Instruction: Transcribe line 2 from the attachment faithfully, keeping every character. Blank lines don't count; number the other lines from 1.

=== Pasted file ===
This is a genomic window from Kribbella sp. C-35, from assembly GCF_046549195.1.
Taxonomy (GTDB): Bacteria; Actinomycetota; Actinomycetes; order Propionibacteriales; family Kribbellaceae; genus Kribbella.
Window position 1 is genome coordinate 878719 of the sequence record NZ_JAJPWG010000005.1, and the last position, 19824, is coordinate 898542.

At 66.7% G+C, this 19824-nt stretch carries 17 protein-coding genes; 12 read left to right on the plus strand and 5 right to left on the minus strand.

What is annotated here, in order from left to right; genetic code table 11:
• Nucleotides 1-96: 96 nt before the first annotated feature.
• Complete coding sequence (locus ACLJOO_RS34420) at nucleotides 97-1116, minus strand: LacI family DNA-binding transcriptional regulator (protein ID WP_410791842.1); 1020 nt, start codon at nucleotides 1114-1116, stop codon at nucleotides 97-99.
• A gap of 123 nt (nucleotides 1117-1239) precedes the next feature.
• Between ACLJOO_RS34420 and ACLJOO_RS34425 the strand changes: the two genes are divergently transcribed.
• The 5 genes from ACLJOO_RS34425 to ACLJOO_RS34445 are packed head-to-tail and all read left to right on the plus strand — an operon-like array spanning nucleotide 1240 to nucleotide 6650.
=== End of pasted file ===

Taxonomy (GTDB): Bacteria; Actinomycetota; Actinomycetes; order Propionibacteriales; family Kribbellaceae; genus Kribbella.